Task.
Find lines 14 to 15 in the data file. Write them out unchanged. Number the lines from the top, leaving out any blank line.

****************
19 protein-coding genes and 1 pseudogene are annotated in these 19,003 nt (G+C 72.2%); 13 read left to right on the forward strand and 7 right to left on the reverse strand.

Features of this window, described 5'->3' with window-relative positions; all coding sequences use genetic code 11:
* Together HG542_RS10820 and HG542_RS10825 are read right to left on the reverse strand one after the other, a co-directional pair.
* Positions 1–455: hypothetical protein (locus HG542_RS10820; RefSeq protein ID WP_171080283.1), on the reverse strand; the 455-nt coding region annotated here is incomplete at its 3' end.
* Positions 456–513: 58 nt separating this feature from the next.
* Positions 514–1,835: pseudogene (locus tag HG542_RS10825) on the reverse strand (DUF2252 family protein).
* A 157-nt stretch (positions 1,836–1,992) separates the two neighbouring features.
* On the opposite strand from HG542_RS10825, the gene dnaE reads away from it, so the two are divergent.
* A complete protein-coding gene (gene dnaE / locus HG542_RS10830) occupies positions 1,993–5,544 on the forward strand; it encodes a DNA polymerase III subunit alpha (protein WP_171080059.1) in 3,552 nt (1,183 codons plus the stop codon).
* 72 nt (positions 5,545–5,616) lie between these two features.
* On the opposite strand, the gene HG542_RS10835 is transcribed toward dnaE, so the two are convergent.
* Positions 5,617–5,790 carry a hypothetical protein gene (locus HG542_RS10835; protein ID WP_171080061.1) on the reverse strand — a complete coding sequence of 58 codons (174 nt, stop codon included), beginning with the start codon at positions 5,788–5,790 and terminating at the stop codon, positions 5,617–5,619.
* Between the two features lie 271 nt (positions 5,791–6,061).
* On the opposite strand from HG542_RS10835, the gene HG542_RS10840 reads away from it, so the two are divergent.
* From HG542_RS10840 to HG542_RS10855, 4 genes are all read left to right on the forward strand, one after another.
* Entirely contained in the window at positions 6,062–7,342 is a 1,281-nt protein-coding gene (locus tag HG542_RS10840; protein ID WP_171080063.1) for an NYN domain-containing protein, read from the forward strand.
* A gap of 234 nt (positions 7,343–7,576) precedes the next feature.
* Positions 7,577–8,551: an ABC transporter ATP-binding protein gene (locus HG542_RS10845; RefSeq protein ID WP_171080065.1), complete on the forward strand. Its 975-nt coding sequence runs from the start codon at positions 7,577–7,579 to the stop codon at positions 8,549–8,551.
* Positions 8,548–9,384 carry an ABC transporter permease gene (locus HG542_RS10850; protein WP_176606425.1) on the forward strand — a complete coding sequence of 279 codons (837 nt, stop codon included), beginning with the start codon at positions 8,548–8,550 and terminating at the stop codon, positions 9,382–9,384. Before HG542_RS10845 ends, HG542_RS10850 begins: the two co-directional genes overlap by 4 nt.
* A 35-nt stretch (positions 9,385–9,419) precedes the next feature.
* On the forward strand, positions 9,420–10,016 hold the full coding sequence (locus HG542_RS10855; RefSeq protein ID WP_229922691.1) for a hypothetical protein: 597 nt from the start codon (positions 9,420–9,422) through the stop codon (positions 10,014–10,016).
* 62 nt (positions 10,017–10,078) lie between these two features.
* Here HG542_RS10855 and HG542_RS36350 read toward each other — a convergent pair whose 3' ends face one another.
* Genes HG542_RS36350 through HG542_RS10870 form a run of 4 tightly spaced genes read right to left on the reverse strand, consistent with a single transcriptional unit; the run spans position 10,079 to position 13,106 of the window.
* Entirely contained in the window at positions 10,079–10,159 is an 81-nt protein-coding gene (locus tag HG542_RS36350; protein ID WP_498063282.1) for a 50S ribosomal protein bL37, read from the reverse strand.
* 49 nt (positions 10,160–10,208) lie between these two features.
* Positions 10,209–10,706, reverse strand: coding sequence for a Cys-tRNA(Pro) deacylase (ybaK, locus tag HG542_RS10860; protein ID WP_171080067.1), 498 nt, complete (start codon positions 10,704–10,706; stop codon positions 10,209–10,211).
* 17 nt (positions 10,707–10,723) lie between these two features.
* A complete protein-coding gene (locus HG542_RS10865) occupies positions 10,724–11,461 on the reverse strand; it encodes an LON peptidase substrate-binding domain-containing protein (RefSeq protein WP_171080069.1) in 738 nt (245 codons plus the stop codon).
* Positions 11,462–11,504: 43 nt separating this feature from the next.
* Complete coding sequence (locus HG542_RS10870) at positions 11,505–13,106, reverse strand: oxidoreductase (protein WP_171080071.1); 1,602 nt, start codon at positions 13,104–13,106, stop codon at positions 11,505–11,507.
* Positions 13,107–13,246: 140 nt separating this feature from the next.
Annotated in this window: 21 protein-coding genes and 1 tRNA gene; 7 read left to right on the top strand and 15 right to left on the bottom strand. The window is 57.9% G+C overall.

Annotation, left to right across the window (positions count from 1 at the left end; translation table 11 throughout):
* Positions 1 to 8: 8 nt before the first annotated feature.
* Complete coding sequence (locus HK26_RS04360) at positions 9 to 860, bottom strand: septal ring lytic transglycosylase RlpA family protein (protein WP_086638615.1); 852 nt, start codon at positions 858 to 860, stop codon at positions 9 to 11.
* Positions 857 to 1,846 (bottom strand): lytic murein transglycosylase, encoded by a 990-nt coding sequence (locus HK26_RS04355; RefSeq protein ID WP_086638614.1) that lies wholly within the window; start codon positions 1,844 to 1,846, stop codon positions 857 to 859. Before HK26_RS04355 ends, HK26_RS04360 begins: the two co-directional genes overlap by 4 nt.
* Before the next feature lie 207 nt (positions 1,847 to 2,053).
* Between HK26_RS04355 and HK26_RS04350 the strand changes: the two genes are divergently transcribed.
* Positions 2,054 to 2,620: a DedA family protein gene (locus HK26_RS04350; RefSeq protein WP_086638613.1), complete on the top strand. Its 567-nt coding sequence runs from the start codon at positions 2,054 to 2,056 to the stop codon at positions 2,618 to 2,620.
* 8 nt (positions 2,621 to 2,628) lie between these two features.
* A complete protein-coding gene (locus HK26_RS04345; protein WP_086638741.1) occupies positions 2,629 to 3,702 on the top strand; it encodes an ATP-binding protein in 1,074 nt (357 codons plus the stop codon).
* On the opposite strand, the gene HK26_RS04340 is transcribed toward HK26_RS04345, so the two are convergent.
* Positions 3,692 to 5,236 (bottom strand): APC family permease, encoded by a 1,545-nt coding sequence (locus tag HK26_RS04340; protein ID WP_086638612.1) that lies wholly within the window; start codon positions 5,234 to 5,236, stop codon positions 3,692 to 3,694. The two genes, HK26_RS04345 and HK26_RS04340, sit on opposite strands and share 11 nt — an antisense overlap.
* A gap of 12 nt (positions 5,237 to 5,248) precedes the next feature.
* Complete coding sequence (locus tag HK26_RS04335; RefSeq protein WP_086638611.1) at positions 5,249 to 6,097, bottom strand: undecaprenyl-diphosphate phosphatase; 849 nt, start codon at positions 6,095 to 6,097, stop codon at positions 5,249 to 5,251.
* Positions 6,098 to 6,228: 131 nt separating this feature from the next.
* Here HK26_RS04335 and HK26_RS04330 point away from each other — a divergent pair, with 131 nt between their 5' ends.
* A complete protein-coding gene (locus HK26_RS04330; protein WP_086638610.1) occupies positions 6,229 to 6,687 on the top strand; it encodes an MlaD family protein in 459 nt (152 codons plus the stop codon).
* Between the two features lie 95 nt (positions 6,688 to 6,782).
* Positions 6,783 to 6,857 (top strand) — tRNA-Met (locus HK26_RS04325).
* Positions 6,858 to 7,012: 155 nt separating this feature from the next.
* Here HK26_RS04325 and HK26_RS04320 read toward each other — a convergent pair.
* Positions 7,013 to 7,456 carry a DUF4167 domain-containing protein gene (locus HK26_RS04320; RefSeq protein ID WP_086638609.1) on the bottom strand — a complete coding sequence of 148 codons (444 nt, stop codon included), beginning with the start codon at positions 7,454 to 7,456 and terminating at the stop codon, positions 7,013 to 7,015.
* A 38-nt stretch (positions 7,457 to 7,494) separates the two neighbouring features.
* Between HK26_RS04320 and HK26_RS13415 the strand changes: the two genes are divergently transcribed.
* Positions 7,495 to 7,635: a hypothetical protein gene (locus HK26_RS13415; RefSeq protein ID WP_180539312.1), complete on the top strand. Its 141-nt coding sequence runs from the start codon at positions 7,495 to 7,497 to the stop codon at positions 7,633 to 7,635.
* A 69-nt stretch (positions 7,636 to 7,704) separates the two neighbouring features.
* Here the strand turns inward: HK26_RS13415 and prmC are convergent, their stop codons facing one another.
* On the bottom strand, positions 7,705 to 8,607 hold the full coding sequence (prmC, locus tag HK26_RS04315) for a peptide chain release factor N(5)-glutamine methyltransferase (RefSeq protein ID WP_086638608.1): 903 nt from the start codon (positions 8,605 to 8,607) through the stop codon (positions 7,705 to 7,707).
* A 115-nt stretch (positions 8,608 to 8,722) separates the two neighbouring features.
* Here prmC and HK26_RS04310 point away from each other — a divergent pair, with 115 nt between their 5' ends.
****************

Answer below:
* On the opposite strand from HG542_RS10835, the gene HG542_RS10840 reads away from it, so the two are divergent.
* From HG542_RS10840 to HG542_RS10855, 4 genes are all read left to right on the forward strand, one after another.